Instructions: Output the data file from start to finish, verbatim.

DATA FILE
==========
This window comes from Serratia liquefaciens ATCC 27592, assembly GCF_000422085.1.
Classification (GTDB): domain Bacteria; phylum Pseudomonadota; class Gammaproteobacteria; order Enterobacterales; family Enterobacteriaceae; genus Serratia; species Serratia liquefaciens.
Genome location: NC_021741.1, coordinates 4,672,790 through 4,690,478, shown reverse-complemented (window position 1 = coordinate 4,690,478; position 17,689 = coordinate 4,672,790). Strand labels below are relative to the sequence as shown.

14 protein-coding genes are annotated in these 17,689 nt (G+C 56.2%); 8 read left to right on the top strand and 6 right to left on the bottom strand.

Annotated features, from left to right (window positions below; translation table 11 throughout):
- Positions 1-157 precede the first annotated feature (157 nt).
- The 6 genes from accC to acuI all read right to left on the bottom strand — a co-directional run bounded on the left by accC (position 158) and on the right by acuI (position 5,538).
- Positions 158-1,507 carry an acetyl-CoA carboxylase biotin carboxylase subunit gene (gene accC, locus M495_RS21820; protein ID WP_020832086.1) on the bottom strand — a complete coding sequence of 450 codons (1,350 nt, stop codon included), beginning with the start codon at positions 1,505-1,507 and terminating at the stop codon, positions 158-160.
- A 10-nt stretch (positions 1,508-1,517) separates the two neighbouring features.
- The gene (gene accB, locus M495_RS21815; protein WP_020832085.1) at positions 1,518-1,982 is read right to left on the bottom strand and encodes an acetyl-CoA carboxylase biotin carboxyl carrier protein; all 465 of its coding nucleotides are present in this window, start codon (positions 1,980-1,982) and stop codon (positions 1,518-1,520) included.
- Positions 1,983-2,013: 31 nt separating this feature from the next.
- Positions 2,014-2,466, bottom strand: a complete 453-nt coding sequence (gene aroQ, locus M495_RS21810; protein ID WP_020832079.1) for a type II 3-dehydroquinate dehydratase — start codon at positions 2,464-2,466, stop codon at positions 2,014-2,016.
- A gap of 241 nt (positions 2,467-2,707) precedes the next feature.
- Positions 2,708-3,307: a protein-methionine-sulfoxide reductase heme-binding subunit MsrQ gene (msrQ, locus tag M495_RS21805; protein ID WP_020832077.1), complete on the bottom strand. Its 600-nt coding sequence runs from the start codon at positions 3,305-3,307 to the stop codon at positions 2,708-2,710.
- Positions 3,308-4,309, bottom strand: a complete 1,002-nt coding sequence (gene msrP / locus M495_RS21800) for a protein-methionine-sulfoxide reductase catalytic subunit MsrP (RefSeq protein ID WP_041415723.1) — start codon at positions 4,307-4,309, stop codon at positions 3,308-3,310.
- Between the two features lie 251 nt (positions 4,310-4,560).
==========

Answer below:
This window comes from Serratia liquefaciens ATCC 27592, assembly GCF_000422085.1.
Classification (GTDB): domain Bacteria; phylum Pseudomonadota; class Gammaproteobacteria; order Enterobacterales; family Enterobacteriaceae; genus Serratia; species Serratia liquefaciens.
Genome location: NC_021741.1, coordinates 4,672,790 through 4,690,478, shown reverse-complemented (window position 1 = coordinate 4,690,478; position 17,689 = coordinate 4,672,790). Strand labels below are relative to the sequence as shown.

14 protein-coding genes are annotated in these 17,689 nt (G+C 56.2%); 8 read left to right on the top strand and 6 right to left on the bottom strand.

Annotated features, from left to right (window positions below; translation table 11 throughout):
- Positions 1-157 precede the first annotated feature (157 nt).
- The 6 genes from accC to acuI all read right to left on the bottom strand — a co-directional run bounded on the left by accC (position 158) and on the right by acuI (position 5,538).
- Positions 158-1,507 carry an acetyl-CoA carboxylase biotin carboxylase subunit gene (gene accC, locus M495_RS21820; protein ID WP_020832086.1) on the bottom strand — a complete coding sequence of 450 codons (1,350 nt, stop codon included), beginning with the start codon at positions 1,505-1,507 and terminating at the stop codon, positions 158-160.
- A 10-nt stretch (positions 1,508-1,517) separates the two neighbouring features.
- The gene (gene accB, locus M495_RS21815; protein WP_020832085.1) at positions 1,518-1,982 is read right to left on the bottom strand and encodes an acetyl-CoA carboxylase biotin carboxyl carrier protein; all 465 of its coding nucleotides are present in this window, start codon (positions 1,980-1,982) and stop codon (positions 1,518-1,520) included.
- Positions 1,983-2,013: 31 nt separating this feature from the next.
- Positions 2,014-2,466, bottom strand: a complete 453-nt coding sequence (gene aroQ, locus M495_RS21810; protein ID WP_020832079.1) for a type II 3-dehydroquinate dehydratase — start codon at positions 2,464-2,466, stop codon at positions 2,014-2,016.
- A gap of 241 nt (positions 2,467-2,707) precedes the next feature.
- Positions 2,708-3,307: a protein-methionine-sulfoxide reductase heme-binding subunit MsrQ gene (msrQ, locus tag M495_RS21805; protein ID WP_020832077.1), complete on the bottom strand. Its 600-nt coding sequence runs from the start codon at positions 3,305-3,307 to the stop codon at positions 2,708-2,710.
- Positions 3,308-4,309, bottom strand: a complete 1,002-nt coding sequence (gene msrP / locus M495_RS21800) for a protein-methionine-sulfoxide reductase catalytic subunit MsrP (RefSeq protein ID WP_041415723.1) — start codon at positions 4,307-4,309, stop codon at positions 3,308-3,310.
- Between the two features lie 251 nt (positions 4,310-4,560).